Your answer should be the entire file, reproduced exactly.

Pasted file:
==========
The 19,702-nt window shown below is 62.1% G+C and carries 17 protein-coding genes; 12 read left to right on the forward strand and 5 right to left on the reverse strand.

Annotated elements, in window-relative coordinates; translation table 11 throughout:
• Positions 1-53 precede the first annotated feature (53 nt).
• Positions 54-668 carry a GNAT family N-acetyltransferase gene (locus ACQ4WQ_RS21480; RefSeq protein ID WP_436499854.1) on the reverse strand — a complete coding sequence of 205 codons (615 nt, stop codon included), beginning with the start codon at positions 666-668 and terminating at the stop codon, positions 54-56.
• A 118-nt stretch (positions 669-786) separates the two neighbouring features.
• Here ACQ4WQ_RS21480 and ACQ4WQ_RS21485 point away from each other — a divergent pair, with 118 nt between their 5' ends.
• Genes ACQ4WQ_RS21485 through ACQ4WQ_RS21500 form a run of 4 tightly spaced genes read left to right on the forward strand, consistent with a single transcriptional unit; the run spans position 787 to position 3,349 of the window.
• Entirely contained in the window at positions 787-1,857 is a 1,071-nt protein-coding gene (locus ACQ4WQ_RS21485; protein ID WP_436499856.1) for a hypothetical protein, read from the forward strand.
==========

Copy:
The 19,702-nt window shown below is 62.1% G+C and carries 17 protein-coding genes; 12 read left to right on the forward strand and 5 right to left on the reverse strand.

Annotated elements, in window-relative coordinates; translation table 11 throughout:
• Positions 1-53 precede the first annotated feature (53 nt).
• Positions 54-668 carry a GNAT family N-acetyltransferase gene (locus ACQ4WQ_RS21480; RefSeq protein ID WP_436499854.1) on the reverse strand — a complete coding sequence of 205 codons (615 nt, stop codon included), beginning with the start codon at positions 666-668 and terminating at the stop codon, positions 54-56.
• A 118-nt stretch (positions 669-786) separates the two neighbouring features.
• Here ACQ4WQ_RS21480 and ACQ4WQ_RS21485 point away from each other — a divergent pair, with 118 nt between their 5' ends.
• Genes ACQ4WQ_RS21485 through ACQ4WQ_RS21500 form a run of 4 tightly spaced genes read left to right on the forward strand, consistent with a single transcriptional unit; the run spans position 787 to position 3,349 of the window.
• Entirely contained in the window at positions 787-1,857 is a 1,071-nt protein-coding gene (locus ACQ4WQ_RS21485; protein ID WP_436499856.1) for a hypothetical protein, read from the forward strand.